Systems Engineering and RDBMS

CHECKSUM Functions in SQL Server 2005

Posted by decipherinfosys on May 18, 2007

The key intent of the CHECKSUM functions is to build a hash index based on an expression or a column list. If say you use it to compute and store a column at the table level to denote the checksum over the columns that make a record unique in a table, then this can be helpful in determining whether a row has changed or not. This mechanism can then be used instead of joining with all the columns that make the record unique to see whether the record has been updated or not. SQL Server Books Online has a lot of examples on this piece of functionality.

A couple of things to watch out for when using these functions:

  1. You need to make sure that the column(s) or expression order is the same between the two checksums that are being compared else the value would be different and will lead to issues.
  2. We would not recommend using checksum(*) since the value that will get generated that way will be based on the column order of the table definition at run time which can easily change over a period of time. So, explicitly define the column listing.
  3. Be careful when you include the datetime data-type columns since the granularity is 1/300th of a second and even a small variation will result into a different checksum value. So, if you have to use a datetime data-type column, then make sure that you get the exact date + hour/min. i.e. the level of granularity that you want.

There are three checksum functions available to you:

  • CHECKSUM: This was described above.
  • CHECKSUM_AGG: This returns the checksum of the values in a group and Null values are ignored in this case. This also works with the new analytic function’s OVER clause in SQL Server 2005.
  • BINARY_CHECKSUM: As the name states, this returns the binary checksum value computed over a row or a list of expressions. The difference between CHECKSUM and BINARY_CHECKSUM is in the value generated for the string data-types. An example of such a difference is the values generated for “DECIPHER” and “decipher” will be different in the case of a BINARY_CHECKSUM but will be the same for the CHECKSUM function (assuming that we have a case insensitive installation of the instance). Another difference is in the comparison of expressions. BINARY_CHECKSUM() returns the same value if the elements of two expressions have the same type and byte representation. So, “2Volvo Director 20” and “3Volvo Director 30” will yield the same value, however the CHECKSUM() function evaluates the type as well as compares the two strings and if they are equal, then only the same value is returned. Example:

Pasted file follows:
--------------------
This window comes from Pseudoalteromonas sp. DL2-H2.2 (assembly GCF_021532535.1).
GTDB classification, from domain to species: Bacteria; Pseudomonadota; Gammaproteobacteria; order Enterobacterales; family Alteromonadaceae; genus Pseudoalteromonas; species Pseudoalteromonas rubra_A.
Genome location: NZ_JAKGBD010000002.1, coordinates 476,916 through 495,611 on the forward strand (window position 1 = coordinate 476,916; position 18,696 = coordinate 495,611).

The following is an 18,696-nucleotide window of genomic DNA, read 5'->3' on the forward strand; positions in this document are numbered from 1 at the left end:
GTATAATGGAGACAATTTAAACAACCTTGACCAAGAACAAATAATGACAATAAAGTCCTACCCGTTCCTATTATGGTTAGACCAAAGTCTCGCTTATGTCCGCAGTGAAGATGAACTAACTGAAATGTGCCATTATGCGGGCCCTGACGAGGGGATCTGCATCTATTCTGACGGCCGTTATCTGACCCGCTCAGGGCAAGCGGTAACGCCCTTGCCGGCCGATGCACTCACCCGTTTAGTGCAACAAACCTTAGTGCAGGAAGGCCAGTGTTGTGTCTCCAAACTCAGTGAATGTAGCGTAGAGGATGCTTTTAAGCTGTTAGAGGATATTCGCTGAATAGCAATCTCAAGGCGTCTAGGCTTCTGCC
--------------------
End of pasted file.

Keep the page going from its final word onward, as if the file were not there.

STRING              BINARY_CHECKSUM_USAGE    CHECKSUM_USAGE
------------------- ----------------------    -----------
2Volvo Director 20  -1356512636                -341465450
3Volvo Director 30  -1356512636                -341453853
4Volvo Director 40  -1356512636                -341455363

2 Responses to “CHECKSUM Functions in SQL Server 2005”

  1. […] One such option is the usage of triggers which upon an insert or an update, check for that set of columns and prevent the data entry from happening. I am not a big fan of this approach especially since in a high transaction system, it can create performance issues. Another method of enforcing such a constraint is by using a computed column and using the CHECKSUM() function. If you want to know the difference between the checksum functions, you can refer our previous blog post here. […]

  2. […] We have discussed the checksum functions before in our blog posts – you can access those posts here and here.  Yet another use of checksum functions is when you want to quickly compare two records […]

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